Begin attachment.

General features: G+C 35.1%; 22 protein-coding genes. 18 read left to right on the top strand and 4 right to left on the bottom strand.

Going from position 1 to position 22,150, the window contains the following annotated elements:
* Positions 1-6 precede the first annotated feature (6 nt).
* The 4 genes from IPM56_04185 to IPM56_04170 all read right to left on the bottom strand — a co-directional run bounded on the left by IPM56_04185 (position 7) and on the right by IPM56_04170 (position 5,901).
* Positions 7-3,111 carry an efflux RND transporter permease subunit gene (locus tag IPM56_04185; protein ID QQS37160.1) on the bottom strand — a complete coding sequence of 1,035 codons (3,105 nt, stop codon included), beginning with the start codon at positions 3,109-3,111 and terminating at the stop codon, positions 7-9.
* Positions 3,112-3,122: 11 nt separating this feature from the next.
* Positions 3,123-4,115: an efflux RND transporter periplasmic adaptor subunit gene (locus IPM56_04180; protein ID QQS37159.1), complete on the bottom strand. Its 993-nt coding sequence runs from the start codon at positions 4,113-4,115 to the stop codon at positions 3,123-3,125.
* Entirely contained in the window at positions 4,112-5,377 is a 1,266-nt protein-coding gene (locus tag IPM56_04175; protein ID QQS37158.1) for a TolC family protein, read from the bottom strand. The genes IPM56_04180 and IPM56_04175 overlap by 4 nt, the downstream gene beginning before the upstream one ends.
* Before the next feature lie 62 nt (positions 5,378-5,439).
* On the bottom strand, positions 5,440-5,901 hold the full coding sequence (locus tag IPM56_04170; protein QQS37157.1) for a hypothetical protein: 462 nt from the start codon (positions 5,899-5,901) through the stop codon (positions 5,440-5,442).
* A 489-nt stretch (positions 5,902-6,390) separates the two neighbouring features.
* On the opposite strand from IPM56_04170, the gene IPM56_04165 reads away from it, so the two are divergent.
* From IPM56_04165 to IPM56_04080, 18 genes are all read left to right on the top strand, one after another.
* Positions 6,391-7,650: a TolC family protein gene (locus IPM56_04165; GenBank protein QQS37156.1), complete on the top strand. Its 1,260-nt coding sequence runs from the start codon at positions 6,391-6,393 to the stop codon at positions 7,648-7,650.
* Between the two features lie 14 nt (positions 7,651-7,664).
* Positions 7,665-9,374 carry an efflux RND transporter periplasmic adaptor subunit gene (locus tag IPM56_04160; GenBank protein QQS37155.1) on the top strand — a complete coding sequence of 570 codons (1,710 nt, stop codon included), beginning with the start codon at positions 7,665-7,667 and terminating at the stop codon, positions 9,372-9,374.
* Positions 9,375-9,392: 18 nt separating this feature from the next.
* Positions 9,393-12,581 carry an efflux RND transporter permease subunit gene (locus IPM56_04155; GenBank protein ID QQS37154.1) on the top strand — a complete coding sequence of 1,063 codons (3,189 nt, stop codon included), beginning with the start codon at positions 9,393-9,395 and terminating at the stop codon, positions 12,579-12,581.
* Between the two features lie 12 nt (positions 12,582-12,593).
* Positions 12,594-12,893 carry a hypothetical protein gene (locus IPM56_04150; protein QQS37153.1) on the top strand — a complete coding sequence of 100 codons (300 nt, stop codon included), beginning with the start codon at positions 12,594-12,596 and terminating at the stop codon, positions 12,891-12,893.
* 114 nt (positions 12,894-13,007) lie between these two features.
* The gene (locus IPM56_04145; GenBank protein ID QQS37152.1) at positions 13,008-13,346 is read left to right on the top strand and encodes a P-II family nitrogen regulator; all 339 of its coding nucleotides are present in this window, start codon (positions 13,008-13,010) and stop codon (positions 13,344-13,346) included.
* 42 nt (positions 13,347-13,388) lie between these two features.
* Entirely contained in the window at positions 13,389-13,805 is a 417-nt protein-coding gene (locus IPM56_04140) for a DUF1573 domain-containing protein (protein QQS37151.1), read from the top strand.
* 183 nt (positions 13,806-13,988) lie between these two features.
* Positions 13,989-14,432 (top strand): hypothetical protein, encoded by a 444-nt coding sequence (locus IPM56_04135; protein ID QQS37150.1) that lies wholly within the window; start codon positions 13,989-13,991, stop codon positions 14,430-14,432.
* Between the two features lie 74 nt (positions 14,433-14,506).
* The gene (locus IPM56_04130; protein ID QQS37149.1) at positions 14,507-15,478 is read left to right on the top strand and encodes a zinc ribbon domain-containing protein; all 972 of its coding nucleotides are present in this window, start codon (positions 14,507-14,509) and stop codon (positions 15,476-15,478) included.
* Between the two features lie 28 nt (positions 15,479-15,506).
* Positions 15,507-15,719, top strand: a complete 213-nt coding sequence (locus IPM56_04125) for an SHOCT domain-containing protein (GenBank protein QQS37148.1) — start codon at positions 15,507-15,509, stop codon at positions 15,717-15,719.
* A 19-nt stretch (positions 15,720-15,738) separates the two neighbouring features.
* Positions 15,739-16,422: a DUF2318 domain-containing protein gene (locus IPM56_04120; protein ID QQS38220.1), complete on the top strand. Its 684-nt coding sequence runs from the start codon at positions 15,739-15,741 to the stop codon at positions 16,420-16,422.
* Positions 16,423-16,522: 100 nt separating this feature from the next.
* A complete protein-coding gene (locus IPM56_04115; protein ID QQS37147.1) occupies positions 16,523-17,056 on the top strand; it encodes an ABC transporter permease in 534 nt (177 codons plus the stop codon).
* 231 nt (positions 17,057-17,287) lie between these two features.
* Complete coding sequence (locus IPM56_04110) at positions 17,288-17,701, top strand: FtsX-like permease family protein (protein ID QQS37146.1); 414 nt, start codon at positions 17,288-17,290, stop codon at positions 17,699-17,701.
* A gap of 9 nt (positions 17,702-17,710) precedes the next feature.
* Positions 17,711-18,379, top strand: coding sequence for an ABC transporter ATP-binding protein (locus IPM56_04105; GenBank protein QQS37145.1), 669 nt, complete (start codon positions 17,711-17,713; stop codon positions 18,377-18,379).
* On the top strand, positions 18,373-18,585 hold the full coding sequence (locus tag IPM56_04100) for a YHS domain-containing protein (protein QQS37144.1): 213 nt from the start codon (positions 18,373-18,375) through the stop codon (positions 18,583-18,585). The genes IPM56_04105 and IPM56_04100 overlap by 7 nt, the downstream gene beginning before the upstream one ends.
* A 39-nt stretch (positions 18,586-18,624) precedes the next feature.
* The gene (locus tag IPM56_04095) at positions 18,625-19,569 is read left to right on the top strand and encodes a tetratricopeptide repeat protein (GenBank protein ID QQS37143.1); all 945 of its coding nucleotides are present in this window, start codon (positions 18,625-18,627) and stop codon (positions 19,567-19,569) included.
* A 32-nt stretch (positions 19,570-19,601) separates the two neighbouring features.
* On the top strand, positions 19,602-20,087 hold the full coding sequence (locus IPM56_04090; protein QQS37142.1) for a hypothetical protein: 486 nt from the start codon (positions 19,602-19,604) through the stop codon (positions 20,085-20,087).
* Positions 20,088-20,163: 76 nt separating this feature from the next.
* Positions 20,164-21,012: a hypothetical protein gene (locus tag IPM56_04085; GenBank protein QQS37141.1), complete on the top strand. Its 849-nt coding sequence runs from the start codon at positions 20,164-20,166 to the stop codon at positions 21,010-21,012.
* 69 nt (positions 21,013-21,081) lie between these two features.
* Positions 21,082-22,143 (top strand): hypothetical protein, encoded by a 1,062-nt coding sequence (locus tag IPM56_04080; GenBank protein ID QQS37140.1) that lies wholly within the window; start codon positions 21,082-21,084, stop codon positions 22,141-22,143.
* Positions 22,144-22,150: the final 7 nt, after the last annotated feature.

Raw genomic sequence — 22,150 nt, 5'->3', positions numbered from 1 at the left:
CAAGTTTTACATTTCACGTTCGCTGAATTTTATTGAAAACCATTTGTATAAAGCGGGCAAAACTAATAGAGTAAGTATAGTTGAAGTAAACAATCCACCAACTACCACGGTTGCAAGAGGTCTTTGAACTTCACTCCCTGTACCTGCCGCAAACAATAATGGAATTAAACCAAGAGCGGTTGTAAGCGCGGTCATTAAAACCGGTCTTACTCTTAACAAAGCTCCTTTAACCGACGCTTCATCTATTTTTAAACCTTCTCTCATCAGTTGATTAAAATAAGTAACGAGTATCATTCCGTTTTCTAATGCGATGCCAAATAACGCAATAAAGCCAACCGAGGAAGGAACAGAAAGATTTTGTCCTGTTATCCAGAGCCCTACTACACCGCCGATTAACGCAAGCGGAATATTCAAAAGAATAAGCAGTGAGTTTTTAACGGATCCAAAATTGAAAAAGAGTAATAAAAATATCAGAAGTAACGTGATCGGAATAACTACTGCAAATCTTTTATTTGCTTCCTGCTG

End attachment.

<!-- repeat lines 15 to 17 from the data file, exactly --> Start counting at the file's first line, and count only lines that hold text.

* Between the two features lie 14 nt (positions 7,651-7,664).
* Positions 7,665-9,374 carry an efflux RND transporter periplasmic adaptor subunit gene (locus tag IPM56_04160; GenBank protein QQS37155.1) on the top strand — a complete coding sequence of 570 codons (1,710 nt, stop codon included), beginning with the start codon at positions 7,665-7,667 and terminating at the stop codon, positions 9,372-9,374.
* Positions 9,375-9,392: 18 nt separating this feature from the next.